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to the base, the section will be similar to the base, i.e., a circle. But if a cone be cut in some other way, the section has a distinctive name. Thus

2. An ellipse is a section of a cone, produced by a plane which is

not parallel to the base. Ex. AB

NOTE 1.-Such a figure has two diameters, unequal in length; viz., the long diameter A B, called the transverse or major axis, and the short diameter ab, called the conjugate or minor axis.

NOTE 2.—There are two important fixed points in the transverse axis called foci (singular, focus) equally distant from the centre, and are such that the sum of two straight lines F1A, AF, drawn from them to any point A in the circumference, is equal to the length of the major axis.

3. A parabola is a section of a cone, produced by a plane which is

parallel to one of the sides. Ex. ABC

NOTE.--Its base AB is termed its double ordinate, AC or CB being its ordinate ; and its altitude CD is called its abscissa.

4. A hyperbola is a section of a cone, produced by a plane which is

parallel to its axis. Ex. ABC

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NOTE 1.--AB is termed its double ordinate, AC its ordinate, CD its abscissa, and CE its diameter.

NOTE 2.—The three foregoing sections are usually known as the “conic sections.”

5. An oval, as its name implies, is simply an egg-shaped figure, being

wider at one end than at the other. Ex. A

Problem 80.

To describe an ellipse, its axes or transverse and conjugate diameters AB and CD being given.

1. Place the transverse diameter AB and the conjugate

diameter CD perpendicular to each other at their

centres E. 2. Through A and B draw the lines FG, HK parallel to

CD (Pr. 8), and through C and D draw FH, GK

parallel to AB, forming the rectangle GFHK. 3. Divide AE and AF into any number of equal parts, in

this case four (Pr. 15).

Draw lines 1 C, 2 C, 3 C; and from D, through points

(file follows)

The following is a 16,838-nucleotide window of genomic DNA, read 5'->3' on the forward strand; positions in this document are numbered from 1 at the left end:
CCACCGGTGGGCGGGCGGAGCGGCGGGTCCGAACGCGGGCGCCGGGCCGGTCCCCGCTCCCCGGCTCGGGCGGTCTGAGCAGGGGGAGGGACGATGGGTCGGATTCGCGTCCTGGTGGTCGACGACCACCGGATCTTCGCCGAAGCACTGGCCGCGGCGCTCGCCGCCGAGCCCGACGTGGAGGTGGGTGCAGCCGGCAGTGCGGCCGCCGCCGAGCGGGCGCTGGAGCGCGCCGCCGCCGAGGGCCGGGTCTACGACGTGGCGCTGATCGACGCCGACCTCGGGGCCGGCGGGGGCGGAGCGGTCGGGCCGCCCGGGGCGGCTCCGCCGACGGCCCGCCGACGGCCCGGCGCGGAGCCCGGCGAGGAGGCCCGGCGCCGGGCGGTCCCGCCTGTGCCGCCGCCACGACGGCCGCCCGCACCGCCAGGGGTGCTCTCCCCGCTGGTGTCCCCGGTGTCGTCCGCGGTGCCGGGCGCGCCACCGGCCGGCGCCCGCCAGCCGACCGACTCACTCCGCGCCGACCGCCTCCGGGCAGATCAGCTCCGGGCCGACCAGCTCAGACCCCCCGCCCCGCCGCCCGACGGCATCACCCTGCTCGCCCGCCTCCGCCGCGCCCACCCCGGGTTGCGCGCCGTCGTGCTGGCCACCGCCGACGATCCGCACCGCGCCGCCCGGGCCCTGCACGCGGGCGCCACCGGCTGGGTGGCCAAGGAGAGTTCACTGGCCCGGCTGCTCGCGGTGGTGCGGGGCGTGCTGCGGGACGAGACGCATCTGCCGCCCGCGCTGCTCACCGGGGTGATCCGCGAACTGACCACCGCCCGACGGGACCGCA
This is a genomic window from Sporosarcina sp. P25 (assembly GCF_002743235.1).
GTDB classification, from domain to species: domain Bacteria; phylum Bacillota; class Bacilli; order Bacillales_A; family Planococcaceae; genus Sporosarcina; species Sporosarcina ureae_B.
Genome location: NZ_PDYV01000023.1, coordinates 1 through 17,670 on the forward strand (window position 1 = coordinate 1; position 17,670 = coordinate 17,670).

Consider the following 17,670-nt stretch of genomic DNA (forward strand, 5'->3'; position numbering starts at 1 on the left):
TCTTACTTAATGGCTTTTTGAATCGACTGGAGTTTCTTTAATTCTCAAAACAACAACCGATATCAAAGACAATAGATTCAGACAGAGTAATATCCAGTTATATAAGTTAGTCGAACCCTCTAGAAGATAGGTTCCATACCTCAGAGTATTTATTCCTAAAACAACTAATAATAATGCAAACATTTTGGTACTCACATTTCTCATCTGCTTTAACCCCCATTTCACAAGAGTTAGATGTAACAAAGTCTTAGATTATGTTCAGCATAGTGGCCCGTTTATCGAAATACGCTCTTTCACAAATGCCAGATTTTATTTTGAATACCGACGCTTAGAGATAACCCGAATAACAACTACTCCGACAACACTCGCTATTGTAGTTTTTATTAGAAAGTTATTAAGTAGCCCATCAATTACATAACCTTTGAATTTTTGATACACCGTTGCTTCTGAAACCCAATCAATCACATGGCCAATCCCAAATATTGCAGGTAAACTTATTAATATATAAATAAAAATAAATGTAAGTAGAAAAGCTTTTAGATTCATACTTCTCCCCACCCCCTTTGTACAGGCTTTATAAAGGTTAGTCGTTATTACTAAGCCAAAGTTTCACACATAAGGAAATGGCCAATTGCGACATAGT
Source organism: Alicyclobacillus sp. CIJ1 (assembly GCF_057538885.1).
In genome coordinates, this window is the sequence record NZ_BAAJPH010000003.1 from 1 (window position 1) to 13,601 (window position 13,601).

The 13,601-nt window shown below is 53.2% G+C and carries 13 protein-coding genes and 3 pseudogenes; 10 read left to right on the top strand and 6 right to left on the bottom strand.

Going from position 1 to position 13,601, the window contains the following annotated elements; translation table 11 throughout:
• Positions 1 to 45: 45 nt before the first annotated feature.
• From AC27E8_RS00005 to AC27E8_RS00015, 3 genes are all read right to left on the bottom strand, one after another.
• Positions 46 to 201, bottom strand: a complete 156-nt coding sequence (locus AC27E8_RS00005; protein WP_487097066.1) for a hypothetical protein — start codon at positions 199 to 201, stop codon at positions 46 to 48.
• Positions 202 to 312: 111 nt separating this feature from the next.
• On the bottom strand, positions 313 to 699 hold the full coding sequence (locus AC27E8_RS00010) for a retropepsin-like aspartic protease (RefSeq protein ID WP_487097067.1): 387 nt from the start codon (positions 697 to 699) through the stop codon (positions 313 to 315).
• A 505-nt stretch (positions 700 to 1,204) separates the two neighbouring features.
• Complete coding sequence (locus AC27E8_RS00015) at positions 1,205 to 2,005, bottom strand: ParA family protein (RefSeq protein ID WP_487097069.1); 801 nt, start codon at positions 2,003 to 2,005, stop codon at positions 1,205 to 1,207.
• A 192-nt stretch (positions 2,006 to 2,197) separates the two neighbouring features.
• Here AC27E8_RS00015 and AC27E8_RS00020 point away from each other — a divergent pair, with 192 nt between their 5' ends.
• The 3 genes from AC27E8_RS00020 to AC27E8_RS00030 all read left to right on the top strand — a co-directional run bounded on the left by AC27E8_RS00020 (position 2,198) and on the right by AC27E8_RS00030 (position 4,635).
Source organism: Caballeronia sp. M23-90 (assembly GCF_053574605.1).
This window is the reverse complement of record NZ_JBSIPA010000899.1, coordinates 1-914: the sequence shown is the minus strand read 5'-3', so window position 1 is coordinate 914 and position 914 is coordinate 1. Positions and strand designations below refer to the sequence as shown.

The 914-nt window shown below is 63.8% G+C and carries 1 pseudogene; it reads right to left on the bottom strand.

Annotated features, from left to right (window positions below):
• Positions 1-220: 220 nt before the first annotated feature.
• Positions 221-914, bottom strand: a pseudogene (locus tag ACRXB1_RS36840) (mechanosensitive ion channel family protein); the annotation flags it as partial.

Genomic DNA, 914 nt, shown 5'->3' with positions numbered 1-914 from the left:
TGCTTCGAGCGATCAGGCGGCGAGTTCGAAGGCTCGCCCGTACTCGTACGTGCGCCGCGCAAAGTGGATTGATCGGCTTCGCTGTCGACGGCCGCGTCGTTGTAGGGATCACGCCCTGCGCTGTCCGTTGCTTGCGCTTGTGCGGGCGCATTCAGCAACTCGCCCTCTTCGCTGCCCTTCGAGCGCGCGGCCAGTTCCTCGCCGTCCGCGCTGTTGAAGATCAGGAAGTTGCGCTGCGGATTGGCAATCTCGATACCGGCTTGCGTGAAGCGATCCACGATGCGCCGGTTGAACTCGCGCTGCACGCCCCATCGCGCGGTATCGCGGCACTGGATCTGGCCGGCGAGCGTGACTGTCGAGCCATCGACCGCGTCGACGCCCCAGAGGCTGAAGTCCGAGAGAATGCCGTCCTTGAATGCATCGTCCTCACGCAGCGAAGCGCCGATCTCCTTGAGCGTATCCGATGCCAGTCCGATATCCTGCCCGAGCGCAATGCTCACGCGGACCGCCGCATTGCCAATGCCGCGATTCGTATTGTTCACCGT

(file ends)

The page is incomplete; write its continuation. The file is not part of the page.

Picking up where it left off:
1, 2, 3 in the transverse diameter, draw lines which will intersect the former lines. The points of intersection will be in the curve of the ellipse required.

NOTE 1.-By repeating the process in the other divisions of the rectangle, the curve of the required ellipse will be completed.

NOTE 2.—The ellipse must be carefully drawn by hand.
N.B.This method is that of intersecting lines.

Another Method. 1. Place the transverse diameter AB and the conjugate

diameter CD perpendicular to each other at their centres.

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2. From C or D, with half AB as radius, describe arcs,

cutting AB in F1, F2. These points are the foci of the ellipse.

3. From F 1 to the centre of AB, mark off any number of

parts, as 1, 2, 3, 4, &c., and it will be more convenient

if the divisions lessen as they approach F 1. 4. From F 1, with radius A 1, A2, A 3, &c., describe arcs in

the spaces AC and AD. 5. From F 2, with B 1 (the first division towards A beyond

the centre of AB), B2, B3, dc., as radius, describe arcs cutting the arcs already described from' F 1; radius Bl cutting arc A 1, &c., in a, b, c, d, &c. The points of

intersection will be in the curve of the ellipse required. NOTE 1.-By repeating the process in the spaces BC, BD, the curve of the required ellipse will be completed.

NOTE 2.—The ellipse must be carefully drawn by hand.
N.B.This method is that of intersecting arcs.

Another Method.

1. Place the diameters perpendicular to each other at their

centres E, as before.

2. From E, with radii EC and EA, describe circles. 3. Divide the circumference of the larger circle into any

number of equal parts, 1, 2, 3, 4, &c. 4. Draw radii from each point of division, cutting the cir

cumference of the smaller circle also in 1, 2, 3, 4, &c.

5. From the divisions of the smaller circle, draw lines

parallel to the transverse axis AB.

6. From the divisions of the larger circle, draw lines

parallel to the conjugate axis CD. The points of intersection will be in the curve of the ellipse required.

Another Method. 1. Place the given diameters AB, CD perpendicular to each

other at their centres E. 2. From A, with CD as radius, mark the point F.

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3. Divide FB into three equal parts. 4. From E, with two of these parts as radius, cut AB in G

and H. 5. From G and H, with GH as radius, describe arcs in K

and L. 6. From K and L, with radius KD, describe arcs MN, OP;

and from G and H, with radius HB, describe arcs Mo,

PN, which complete the required ellipse. NOTE.—Lines drawn from K and L, through G and H, will show where the four arcs unite,

N.B.--This method is by means of arcs of circles.

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